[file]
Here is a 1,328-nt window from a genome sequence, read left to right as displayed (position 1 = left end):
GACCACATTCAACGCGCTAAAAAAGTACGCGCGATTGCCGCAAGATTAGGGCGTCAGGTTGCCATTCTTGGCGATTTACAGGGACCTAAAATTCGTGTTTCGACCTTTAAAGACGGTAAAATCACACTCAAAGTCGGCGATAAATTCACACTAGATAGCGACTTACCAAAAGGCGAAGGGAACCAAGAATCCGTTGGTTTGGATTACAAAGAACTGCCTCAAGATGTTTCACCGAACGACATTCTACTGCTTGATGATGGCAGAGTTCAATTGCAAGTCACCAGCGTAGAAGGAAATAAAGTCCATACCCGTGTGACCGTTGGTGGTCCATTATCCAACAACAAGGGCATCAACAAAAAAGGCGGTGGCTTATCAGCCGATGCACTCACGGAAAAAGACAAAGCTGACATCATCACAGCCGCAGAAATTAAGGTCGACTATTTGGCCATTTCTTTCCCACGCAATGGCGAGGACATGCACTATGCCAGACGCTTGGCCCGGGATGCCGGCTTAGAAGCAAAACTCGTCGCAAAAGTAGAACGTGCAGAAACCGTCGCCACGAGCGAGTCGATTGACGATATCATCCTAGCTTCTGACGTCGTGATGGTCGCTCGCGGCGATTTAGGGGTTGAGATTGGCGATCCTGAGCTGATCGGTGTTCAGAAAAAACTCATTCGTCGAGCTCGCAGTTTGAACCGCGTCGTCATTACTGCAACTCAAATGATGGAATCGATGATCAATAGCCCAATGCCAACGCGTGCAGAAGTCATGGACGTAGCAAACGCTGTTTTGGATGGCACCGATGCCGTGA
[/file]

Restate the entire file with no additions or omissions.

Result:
Here is a 1,328-nt window from a genome sequence, read left to right as displayed (position 1 = left end):
GACCACATTCAACGCGCTAAAAAAGTACGCGCGATTGCCGCAAGATTAGGGCGTCAGGTTGCCATTCTTGGCGATTTACAGGGACCTAAAATTCGTGTTTCGACCTTTAAAGACGGTAAAATCACACTCAAAGTCGGCGATAAATTCACACTAGATAGCGACTTACCAAAAGGCGAAGGGAACCAAGAATCCGTTGGTTTGGATTACAAAGAACTGCCTCAAGATGTTTCACCGAACGACATTCTACTGCTTGATGATGGCAGAGTTCAATTGCAAGTCACCAGCGTAGAAGGAAATAAAGTCCATACCCGTGTGACCGTTGGTGGTCCATTATCCAACAACAAGGGCATCAACAAAAAAGGCGGTGGCTTATCAGCCGATGCACTCACGGAAAAAGACAAAGCTGACATCATCACAGCCGCAGAAATTAAGGTCGACTATTTGGCCATTTCTTTCCCACGCAATGGCGAGGACATGCACTATGCCAGACGCTTGGCCCGGGATGCCGGCTTAGAAGCAAAACTCGTCGCAAAAGTAGAACGTGCAGAAACCGTCGCCACGAGCGAGTCGATTGACGATATCATCCTAGCTTCTGACGTCGTGATGGTCGCTCGCGGCGATTTAGGGGTTGAGATTGGCGATCCTGAGCTGATCGGTGTTCAGAAAAAACTCATTCGTCGAGCTCGCAGTTTGAACCGCGTCGTCATTACTGCAACTCAAATGATGGAATCGATGATCAATAGCCCAATGCCAACGCGTGCAGAAGTCATGGACGTAGCAAACGCTGTTTTGGATGGCACCGATGCCGTGA